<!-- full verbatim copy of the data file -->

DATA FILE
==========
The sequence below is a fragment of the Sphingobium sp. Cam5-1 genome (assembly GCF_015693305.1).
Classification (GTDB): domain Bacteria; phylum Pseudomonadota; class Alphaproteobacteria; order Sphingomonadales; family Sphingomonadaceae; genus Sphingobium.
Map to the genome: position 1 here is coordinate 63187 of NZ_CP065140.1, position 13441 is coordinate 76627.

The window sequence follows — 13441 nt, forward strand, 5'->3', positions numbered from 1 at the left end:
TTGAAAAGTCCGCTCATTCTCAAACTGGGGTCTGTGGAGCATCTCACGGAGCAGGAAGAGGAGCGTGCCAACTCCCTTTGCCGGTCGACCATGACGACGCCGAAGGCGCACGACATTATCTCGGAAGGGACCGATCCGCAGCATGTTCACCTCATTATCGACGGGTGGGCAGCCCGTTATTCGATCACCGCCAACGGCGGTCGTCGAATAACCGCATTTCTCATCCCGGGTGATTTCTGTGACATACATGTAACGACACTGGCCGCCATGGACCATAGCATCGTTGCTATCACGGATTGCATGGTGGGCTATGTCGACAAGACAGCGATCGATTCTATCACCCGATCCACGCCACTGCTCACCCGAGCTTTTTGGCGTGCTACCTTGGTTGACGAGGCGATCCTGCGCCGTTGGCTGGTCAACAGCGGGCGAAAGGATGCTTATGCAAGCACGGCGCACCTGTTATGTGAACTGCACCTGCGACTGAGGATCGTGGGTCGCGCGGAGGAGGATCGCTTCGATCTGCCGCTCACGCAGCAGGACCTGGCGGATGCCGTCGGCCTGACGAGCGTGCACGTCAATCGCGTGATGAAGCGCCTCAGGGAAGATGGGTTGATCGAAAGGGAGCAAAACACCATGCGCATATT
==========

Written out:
The sequence below is a fragment of the Sphingobium sp. Cam5-1 genome (assembly GCF_015693305.1).
Classification (GTDB): domain Bacteria; phylum Pseudomonadota; class Alphaproteobacteria; order Sphingomonadales; family Sphingomonadaceae; genus Sphingobium.
Map to the genome: position 1 here is coordinate 63187 of NZ_CP065140.1, position 13441 is coordinate 76627.

The window sequence follows — 13441 nt, forward strand, 5'->3', positions numbered from 1 at the left end:
TTGAAAAGTCCGCTCATTCTCAAACTGGGGTCTGTGGAGCATCTCACGGAGCAGGAAGAGGAGCGTGCCAACTCCCTTTGCCGGTCGACCATGACGACGCCGAAGGCGCACGACATTATCTCGGAAGGGACCGATCCGCAGCATGTTCACCTCATTATCGACGGGTGGGCAGCCCGTTATTCGATCACCGCCAACGGCGGTCGTCGAATAACCGCATTTCTCATCCCGGGTGATTTCTGTGACATACATGTAACGACACTGGCCGCCATGGACCATAGCATCGTTGCTATCACGGATTGCATGGTGGGCTATGTCGACAAGACAGCGATCGATTCTATCACCCGATCCACGCCACTGCTCACCCGAGCTTTTTGGCGTGCTACCTTGGTTGACGAGGCGATCCTGCGCCGTTGGCTGGTCAACAGCGGGCGAAAGGATGCTTATGCAAGCACGGCGCACCTGTTATGTGAACTGCACCTGCGACTGAGGATCGTGGGTCGCGCGGAGGAGGATCGCTTCGATCTGCCGCTCACGCAGCAGGACCTGGCGGATGCCGTCGGCCTGACGAGCGTGCACGTCAATCGCGTGATGAAGCGCCTCAGGGAAGATGGGTTGATCGAAAGGGAGCAAAACACCATGCGCATATT